Traveling with Kids: Wear sneakers, although the flexi-pave path is much easier to walk on than typical asphalt. The zoo is well mapped out and you most likely won’t need the stroller (although the zoo is handicap accessible and the parking lot is a quick walk if you change your mind). The Educational Center has restrooms and changing stations, as well as a classroom for special programs and birthday parties. Trevor Zoo is a member of the Association of Zoos and Aquariums, so if you have a membership at your local zoo, you may receive reduced admission. You may bring in food for picnic lunches (check out the benches overlooking the pond outside of the Ed Center, or the area overlooking the otters) but make sure not to feed any of the animals. Plan on spending two 90 minutes to two hours at the zoo, and if you visit during the summer, make sure to check out one of the Keeper Talks offered throughout the day.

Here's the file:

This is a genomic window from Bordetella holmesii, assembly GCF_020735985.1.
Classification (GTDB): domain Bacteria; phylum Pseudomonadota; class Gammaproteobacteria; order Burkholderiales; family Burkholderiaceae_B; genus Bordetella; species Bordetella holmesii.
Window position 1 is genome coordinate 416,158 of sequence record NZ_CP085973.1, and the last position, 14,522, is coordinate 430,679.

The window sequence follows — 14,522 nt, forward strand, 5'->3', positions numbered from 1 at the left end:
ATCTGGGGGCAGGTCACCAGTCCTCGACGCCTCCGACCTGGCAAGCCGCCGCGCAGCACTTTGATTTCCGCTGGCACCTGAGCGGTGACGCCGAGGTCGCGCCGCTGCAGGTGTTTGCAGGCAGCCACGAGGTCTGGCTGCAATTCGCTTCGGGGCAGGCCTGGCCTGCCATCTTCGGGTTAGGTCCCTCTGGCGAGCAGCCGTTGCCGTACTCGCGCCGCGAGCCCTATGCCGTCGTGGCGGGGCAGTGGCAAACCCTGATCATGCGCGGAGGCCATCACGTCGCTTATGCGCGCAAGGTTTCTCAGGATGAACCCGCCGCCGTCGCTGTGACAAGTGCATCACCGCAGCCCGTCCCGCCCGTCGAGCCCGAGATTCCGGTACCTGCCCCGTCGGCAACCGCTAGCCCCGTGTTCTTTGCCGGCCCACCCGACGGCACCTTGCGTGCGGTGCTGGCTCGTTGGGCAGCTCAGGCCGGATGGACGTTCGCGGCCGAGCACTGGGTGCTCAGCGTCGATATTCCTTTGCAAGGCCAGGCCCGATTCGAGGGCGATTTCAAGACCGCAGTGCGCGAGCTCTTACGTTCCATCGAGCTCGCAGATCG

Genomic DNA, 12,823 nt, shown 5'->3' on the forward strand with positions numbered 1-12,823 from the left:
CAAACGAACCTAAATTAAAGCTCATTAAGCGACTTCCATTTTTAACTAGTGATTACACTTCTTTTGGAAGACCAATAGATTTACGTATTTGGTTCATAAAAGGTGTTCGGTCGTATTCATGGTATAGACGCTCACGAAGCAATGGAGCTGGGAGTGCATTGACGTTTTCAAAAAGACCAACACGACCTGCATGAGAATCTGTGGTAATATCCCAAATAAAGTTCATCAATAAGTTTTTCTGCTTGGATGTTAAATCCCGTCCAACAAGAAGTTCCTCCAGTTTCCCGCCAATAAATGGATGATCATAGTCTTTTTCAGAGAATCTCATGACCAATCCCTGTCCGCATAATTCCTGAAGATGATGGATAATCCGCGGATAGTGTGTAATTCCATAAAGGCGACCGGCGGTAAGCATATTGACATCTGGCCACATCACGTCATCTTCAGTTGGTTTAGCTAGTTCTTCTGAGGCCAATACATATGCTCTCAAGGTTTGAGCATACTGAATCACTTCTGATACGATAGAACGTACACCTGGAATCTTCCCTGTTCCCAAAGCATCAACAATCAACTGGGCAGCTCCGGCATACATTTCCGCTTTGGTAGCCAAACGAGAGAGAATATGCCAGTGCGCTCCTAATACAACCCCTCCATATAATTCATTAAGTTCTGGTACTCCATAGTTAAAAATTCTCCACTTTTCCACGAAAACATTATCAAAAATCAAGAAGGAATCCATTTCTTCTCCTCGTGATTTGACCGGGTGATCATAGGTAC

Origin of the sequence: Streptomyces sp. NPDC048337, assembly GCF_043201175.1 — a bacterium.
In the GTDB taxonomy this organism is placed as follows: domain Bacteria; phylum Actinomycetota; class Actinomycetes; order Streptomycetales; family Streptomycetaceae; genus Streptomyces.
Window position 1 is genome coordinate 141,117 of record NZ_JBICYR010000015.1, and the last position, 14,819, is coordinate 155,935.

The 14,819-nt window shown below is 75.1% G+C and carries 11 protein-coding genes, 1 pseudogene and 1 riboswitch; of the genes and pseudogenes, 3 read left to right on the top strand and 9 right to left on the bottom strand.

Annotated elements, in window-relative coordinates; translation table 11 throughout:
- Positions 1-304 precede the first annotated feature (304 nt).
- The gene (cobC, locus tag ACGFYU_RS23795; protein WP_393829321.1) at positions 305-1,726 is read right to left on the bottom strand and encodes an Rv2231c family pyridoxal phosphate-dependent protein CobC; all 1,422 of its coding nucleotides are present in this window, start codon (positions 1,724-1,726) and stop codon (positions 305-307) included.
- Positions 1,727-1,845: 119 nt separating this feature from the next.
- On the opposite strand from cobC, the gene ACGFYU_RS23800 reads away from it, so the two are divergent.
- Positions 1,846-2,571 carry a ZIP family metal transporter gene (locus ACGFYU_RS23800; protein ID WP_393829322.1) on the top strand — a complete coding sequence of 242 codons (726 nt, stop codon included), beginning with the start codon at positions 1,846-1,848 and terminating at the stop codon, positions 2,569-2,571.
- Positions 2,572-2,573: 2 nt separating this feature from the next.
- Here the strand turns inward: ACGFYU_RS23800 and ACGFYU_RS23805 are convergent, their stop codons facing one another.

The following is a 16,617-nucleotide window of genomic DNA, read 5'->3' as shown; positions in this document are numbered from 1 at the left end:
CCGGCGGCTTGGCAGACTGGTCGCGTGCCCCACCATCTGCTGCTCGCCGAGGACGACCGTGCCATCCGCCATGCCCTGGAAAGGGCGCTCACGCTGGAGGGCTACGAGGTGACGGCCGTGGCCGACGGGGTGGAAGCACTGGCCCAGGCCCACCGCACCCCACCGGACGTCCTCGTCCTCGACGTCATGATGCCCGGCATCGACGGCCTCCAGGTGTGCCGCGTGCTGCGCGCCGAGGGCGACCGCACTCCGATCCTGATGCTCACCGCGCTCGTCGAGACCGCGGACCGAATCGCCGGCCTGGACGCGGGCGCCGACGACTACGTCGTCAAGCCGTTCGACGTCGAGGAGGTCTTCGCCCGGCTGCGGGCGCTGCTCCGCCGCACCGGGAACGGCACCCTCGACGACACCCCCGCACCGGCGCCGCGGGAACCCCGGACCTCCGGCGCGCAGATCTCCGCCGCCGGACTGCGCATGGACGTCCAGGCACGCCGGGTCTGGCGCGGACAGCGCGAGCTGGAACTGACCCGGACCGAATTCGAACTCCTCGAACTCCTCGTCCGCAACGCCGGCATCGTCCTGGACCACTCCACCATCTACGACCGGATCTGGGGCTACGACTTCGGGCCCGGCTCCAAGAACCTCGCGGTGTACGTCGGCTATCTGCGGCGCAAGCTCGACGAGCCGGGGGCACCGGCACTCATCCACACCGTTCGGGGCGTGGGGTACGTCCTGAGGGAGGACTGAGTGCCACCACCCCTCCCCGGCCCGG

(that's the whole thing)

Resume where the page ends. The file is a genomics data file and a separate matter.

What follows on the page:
8. Walkway Over the Hudson (Poughkeepsie) is a 1.25 mile steel bridge over two hundred feet above the Hudson River which connects Poughkeepsie and Highland, New York. Along the path (they have designated spots for walkers and bikers) there are placards with historical facts, short bios of influential explorers, and trivia about the area. There’s a mobile web tour with additional information (just scan the QR code on any of the placards with your mobile phone). In addition to the main walkway, there are several additional trails (check out the map here), including walking over the MidHudson Bridge. On the west bank (Highland side) you can also explore Franny Reese State Park, a 250+ acre park for hiking or Berean Park for swimming and fishing. The longest loop path, which covers two bridges and several areas of both the east and west banks, totals about four and a half miles. (As of July 2018) They’re in the middle of constructing Welcome Centers, which will include amenities likes restrooms, covered picnic areas, benches for resting, and gathering spaces. We parked on the East Bank (Poughkeepsie side) at the 61 Parker Avenue parking lot, which had plenty of availability.